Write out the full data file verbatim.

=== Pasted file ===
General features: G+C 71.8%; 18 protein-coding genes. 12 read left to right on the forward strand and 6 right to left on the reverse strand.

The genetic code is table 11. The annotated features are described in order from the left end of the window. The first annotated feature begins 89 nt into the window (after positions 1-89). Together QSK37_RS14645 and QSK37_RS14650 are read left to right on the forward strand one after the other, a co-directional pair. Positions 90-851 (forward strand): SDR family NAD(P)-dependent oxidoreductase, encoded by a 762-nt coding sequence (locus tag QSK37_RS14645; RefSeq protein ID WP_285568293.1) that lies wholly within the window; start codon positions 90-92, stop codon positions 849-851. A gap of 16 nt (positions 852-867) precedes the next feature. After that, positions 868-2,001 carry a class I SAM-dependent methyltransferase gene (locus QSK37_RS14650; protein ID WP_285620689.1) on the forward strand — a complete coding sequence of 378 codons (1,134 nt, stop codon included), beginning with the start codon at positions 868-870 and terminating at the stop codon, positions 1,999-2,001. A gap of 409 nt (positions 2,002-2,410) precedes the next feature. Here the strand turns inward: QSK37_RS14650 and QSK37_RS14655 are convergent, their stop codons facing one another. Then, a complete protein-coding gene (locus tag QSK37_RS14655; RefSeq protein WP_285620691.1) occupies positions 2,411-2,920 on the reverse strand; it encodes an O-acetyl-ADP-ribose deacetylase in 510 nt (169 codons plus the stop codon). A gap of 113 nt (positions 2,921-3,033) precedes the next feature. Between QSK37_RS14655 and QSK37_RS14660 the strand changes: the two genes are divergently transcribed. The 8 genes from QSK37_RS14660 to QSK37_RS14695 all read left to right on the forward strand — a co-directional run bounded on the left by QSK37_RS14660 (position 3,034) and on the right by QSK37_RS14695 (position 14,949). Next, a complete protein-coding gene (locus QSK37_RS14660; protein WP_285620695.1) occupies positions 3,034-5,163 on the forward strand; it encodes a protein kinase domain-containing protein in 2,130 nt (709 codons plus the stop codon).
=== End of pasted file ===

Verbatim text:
General features: G+C 71.8%; 18 protein-coding genes. 12 read left to right on the forward strand and 6 right to left on the reverse strand.

The genetic code is table 11. The annotated features are described in order from the left end of the window. The first annotated feature begins 89 nt into the window (after positions 1-89). Together QSK37_RS14645 and QSK37_RS14650 are read left to right on the forward strand one after the other, a co-directional pair. Positions 90-851 (forward strand): SDR family NAD(P)-dependent oxidoreductase, encoded by a 762-nt coding sequence (locus tag QSK37_RS14645; RefSeq protein ID WP_285568293.1) that lies wholly within the window; start codon positions 90-92, stop codon positions 849-851. A gap of 16 nt (positions 852-867) precedes the next feature. After that, positions 868-2,001 carry a class I SAM-dependent methyltransferase gene (locus QSK37_RS14650; protein ID WP_285620689.1) on the forward strand — a complete coding sequence of 378 codons (1,134 nt, stop codon included), beginning with the start codon at positions 868-870 and terminating at the stop codon, positions 1,999-2,001. A gap of 409 nt (positions 2,002-2,410) precedes the next feature. Here the strand turns inward: QSK37_RS14650 and QSK37_RS14655 are convergent, their stop codons facing one another. Then, a complete protein-coding gene (locus tag QSK37_RS14655; RefSeq protein WP_285620691.1) occupies positions 2,411-2,920 on the reverse strand; it encodes an O-acetyl-ADP-ribose deacetylase in 510 nt (169 codons plus the stop codon). A gap of 113 nt (positions 2,921-3,033) precedes the next feature. Between QSK37_RS14655 and QSK37_RS14660 the strand changes: the two genes are divergently transcribed. The 8 genes from QSK37_RS14660 to QSK37_RS14695 all read left to right on the forward strand — a co-directional run bounded on the left by QSK37_RS14660 (position 3,034) and on the right by QSK37_RS14695 (position 14,949). Next, a complete protein-coding gene (locus QSK37_RS14660; protein WP_285620695.1) occupies positions 3,034-5,163 on the forward strand; it encodes a protein kinase domain-containing protein in 2,130 nt (709 codons plus the stop codon).